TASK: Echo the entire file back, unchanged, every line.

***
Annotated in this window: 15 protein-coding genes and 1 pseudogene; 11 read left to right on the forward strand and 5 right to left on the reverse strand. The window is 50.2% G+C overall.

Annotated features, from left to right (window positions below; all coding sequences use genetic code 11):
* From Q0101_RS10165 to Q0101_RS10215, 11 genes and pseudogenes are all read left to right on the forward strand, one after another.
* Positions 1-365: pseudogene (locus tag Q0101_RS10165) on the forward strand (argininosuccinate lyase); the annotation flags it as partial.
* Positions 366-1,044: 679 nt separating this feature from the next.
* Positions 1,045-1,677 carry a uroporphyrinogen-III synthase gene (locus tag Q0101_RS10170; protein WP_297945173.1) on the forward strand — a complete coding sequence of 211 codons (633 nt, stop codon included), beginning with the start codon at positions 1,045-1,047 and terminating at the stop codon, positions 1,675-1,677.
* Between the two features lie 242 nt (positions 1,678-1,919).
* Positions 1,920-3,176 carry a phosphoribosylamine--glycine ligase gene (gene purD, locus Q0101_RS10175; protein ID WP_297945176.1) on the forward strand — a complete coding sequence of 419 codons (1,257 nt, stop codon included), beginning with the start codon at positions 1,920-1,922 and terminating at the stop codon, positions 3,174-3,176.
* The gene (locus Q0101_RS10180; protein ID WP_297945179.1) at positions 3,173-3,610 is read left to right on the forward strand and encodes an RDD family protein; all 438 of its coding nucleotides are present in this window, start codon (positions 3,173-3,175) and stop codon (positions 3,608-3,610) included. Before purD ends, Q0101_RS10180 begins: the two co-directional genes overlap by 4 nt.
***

Annotated in this window: 15 protein-coding genes and 1 pseudogene; 11 read left to right on the forward strand and 5 right to left on the reverse strand. The window is 50.2% G+C overall.

Annotated features, from left to right (window positions below; all coding sequences use genetic code 11):
* From Q0101_RS10165 to Q0101_RS10215, 11 genes and pseudogenes are all read left to right on the forward strand, one after another.
* Positions 1-365: pseudogene (locus tag Q0101_RS10165) on the forward strand (argininosuccinate lyase); the annotation flags it as partial.
* Positions 366-1,044: 679 nt separating this feature from the next.
* Positions 1,045-1,677 carry a uroporphyrinogen-III synthase gene (locus tag Q0101_RS10170; protein WP_297945173.1) on the forward strand — a complete coding sequence of 211 codons (633 nt, stop codon included), beginning with the start codon at positions 1,045-1,047 and terminating at the stop codon, positions 1,675-1,677.
* Between the two features lie 242 nt (positions 1,678-1,919).
* Positions 1,920-3,176 carry a phosphoribosylamine--glycine ligase gene (gene purD, locus Q0101_RS10175; protein ID WP_297945176.1) on the forward strand — a complete coding sequence of 419 codons (1,257 nt, stop codon included), beginning with the start codon at positions 1,920-1,922 and terminating at the stop codon, positions 3,174-3,176.
* The gene (locus Q0101_RS10180; protein ID WP_297945179.1) at positions 3,173-3,610 is read left to right on the forward strand and encodes an RDD family protein; all 438 of its coding nucleotides are present in this window, start codon (positions 3,173-3,175) and stop codon (positions 3,608-3,610) included. Before purD ends, Q0101_RS10180 begins: the two co-directional genes overlap by 4 nt.